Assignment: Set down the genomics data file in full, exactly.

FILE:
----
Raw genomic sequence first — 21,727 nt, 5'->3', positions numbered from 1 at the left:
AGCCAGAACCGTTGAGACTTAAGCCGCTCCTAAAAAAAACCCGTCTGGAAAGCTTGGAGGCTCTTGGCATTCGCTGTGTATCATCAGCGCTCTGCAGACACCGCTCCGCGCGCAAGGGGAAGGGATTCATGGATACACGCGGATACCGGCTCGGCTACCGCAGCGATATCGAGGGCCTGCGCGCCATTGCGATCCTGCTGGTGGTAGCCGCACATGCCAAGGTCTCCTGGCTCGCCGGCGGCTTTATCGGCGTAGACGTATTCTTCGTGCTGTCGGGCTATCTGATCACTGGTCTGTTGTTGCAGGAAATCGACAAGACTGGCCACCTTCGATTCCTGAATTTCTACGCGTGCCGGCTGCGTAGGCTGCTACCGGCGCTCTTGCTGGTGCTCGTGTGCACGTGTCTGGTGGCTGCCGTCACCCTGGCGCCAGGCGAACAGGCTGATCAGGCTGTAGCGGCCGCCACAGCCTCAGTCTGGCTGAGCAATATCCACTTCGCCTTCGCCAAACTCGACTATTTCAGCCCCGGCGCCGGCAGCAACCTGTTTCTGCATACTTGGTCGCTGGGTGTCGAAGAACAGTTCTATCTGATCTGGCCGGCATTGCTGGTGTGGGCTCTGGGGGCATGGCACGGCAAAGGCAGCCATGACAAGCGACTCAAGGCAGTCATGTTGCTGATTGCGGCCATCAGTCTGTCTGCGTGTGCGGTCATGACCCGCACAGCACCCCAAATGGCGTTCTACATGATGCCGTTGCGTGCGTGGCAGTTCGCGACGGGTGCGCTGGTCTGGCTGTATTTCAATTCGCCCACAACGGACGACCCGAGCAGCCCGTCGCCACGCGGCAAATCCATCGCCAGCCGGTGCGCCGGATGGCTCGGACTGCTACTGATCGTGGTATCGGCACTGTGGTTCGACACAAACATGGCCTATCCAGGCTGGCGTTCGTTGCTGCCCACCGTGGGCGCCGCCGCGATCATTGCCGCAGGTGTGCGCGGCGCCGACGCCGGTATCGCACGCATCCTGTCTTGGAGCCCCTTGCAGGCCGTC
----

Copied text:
Raw genomic sequence first — 21,727 nt, 5'->3', positions numbered from 1 at the left:
AGCCAGAACCGTTGAGACTTAAGCCGCTCCTAAAAAAAACCCGTCTGGAAAGCTTGGAGGCTCTTGGCATTCGCTGTGTATCATCAGCGCTCTGCAGACACCGCTCCGCGCGCAAGGGGAAGGGATTCATGGATACACGCGGATACCGGCTCGGCTACCGCAGCGATATCGAGGGCCTGCGCGCCATTGCGATCCTGCTGGTGGTAGCCGCACATGCCAAGGTCTCCTGGCTCGCCGGCGGCTTTATCGGCGTAGACGTATTCTTCGTGCTGTCGGGCTATCTGATCACTGGTCTGTTGTTGCAGGAAATCGACAAGACTGGCCACCTTCGATTCCTGAATTTCTACGCGTGCCGGCTGCGTAGGCTGCTACCGGCGCTCTTGCTGGTGCTCGTGTGCACGTGTCTGGTGGCTGCCGTCACCCTGGCGCCAGGCGAACAGGCTGATCAGGCTGTAGCGGCCGCCACAGCCTCAGTCTGGCTGAGCAATATCCACTTCGCCTTCGCCAAACTCGACTATTTCAGCCCCGGCGCCGGCAGCAACCTGTTTCTGCATACTTGGTCGCTGGGTGTCGAAGAACAGTTCTATCTGATCTGGCCGGCATTGCTGGTGTGGGCTCTGGGGGCATGGCACGGCAAAGGCAGCCATGACAAGCGACTCAAGGCAGTCATGTTGCTGATTGCGGCCATCAGTCTGTCTGCGTGTGCGGTCATGACCCGCACAGCACCCCAAATGGCGTTCTACATGATGCCGTTGCGTGCGTGGCAGTTCGCGACGGGTGCGCTGGTCTGGCTGTATTTCAATTCGCCCACAACGGACGACCCGAGCAGCCCGTCGCCACGCGGCAAATCCATCGCCAGCCGGTGCGCCGGATGGCTCGGACTGCTACTGATCGTGGTATCGGCACTGTGGTTCGACACAAACATGGCCTATCCAGGCTGGCGTTCGTTGCTGCCCACCGTGGGCGCCGCCGCGATCATTGCCGCAGGTGTGCGCGGCGCCGACGCCGGTATCGCACGCATCCTGTCTTGGAGCCCCTTGCAGGCCGTC